The platform also tracked who deployed these changes and when, which enabled organizations to streamline development audits and reduce human error.

While change systems were overall a good system for code delivery, the main shortcoming of change sets was the limited ability to track changes on a granular level. Without a single change management process, developers had to track changes using inefficient methods like Excel spreadsheets and project management systems like JIRA.

Additionally, change sets had limited support for Salesforce components, so teams had to manually update components such as profiles, permissions, and triggers. Some teams preferred updating these components manually, but it was still generally inefficient.

To address these limitations, Salesforce began incorporating more DevOps tools and functionalities.

2017: Salesforce DX and Continuous Delivery

In 2017, Salesforce released the beta version of Salesforce DX (SFDX), which stands for Developer Experience. Widely considered to be the beginning of a new era for developers and admins, the DX release more firmly incorporated DevOps into the Salesforce platform—DX’s goal was to support source-driven development rather than org-driven development.

This update also provided a new set of tools for improving the traditional developer experience on the platform, such as:

  • Salesforce command-line interface (CLI): The introduction of CLI simplified build automation and development when working in a Salesforce org with features like tool aggregation, org synchronization, and org management, among others.
  • Integrated development environment (IDE): IDE significantly increased developer productivity by consolidating the different elements of software writing, such as source code editing, debugging, and executable building.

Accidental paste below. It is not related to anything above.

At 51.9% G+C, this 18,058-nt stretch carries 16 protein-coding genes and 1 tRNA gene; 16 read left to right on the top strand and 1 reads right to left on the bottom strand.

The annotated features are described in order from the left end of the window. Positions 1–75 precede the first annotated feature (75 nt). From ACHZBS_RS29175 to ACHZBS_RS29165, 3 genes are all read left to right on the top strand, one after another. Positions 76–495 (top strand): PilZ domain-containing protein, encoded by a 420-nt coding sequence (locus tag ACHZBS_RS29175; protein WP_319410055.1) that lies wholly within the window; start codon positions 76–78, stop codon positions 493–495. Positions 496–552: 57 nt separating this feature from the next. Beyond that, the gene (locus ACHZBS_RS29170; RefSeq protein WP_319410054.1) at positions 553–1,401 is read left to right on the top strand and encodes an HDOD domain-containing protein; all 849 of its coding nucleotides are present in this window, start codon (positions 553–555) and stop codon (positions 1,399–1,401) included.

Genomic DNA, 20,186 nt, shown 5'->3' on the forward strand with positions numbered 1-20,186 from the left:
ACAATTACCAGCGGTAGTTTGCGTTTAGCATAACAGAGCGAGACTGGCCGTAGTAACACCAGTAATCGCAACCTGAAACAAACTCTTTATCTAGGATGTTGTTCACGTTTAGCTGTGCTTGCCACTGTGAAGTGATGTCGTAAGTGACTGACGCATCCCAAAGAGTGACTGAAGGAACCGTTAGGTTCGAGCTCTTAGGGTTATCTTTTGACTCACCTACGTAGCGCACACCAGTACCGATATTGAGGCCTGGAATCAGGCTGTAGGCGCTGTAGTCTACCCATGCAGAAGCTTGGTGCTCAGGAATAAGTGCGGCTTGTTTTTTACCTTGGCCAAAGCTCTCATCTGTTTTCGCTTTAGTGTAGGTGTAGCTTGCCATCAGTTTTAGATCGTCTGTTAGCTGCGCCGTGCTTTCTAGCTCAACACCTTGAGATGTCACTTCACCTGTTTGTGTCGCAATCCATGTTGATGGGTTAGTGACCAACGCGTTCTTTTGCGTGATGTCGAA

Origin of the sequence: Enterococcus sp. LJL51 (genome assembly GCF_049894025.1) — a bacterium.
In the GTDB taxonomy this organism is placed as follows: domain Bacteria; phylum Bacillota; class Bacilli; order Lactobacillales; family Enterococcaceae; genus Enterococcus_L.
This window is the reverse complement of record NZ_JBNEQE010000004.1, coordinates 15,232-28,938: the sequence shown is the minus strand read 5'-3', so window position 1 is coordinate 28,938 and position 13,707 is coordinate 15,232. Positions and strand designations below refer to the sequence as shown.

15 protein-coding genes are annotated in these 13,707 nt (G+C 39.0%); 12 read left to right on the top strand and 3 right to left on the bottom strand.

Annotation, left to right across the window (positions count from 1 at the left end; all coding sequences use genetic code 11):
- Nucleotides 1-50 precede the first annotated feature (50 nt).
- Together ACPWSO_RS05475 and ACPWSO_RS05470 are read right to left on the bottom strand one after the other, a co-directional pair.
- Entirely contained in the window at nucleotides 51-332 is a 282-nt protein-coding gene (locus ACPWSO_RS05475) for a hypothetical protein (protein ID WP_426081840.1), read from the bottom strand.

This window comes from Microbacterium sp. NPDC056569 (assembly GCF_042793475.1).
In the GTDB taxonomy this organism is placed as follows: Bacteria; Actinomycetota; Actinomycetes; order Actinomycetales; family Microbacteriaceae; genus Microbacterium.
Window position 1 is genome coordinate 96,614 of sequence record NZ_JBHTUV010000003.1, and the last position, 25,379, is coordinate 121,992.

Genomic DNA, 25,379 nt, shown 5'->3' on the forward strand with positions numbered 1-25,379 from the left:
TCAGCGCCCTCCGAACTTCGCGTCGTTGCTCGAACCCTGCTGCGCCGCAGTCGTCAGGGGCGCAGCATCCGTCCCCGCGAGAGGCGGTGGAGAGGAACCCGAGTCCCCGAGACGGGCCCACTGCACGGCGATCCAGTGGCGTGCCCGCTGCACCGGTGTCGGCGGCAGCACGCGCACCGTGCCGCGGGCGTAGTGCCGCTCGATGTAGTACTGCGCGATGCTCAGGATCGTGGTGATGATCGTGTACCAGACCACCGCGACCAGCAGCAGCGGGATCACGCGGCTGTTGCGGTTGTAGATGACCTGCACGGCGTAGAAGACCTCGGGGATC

• Scratch orgs: Because scratch orgs typically expire after a short period of time, automating certain tasks is often necessary for efficient CI/CD because it enables you to run all the necessary tests in a clean, repeatable, and realistic scratch org environment rather than in a special test org that only sees occasional use.
  • New metadata formatting: The new metadata API made it easier to move code, which streamlined product development.
  • Second-generation packaging: Second-gen managed packages (managed 2GP) created new, more efficient ways of developing, distributing, and managing apps and metadata.

However, even with these new features, there were still some areas that Salesforce needed to address. For example:

  • How do you eliminate accidental overrides?
  • How do you manage nested metadata structures such as triggers and profiles?
  • How do you effectively manage long deployments?

The State of Salesforce DevOps 2022: Salesforce DevOps Center Beta

Salesforce DX opened the floodgates for the continuous growth of Salesforce DevOps. For example, Salesforce has been releasing a whole host of new CI/CD tools since 2020. These launches led to this year’s long-anticipated beta release — Salesforce DevOps Center.

The State of Salesforce DevOps 2022: Salesforce DevOps Center Beta

The new product’s centralized, user-friendly interface allows developers to incorporate DevOps best practices into their development cycle. Additionally, it replaces the outdated change sets with tools like version control and visibility over your pipeline.

Some key features of the DevOps Center include:

  • Automatic change tracking: This update effectively eliminates the need to track changes manually in Excel or other project management systems by automatically logging changes to metadata components.
  • One-click change deployment: Once you have a clear vision of your deployment pipeline, this streamlined update enables you to deploy those changes in just a few clicks.
  • GitHub integration: Seamless integration with GitHub enables developers to easily adopt source control, also called version control. This function allows you to automatically track and manage all code changes, providing a comprehensive running log of development progress that can help to resolve potential conflicts.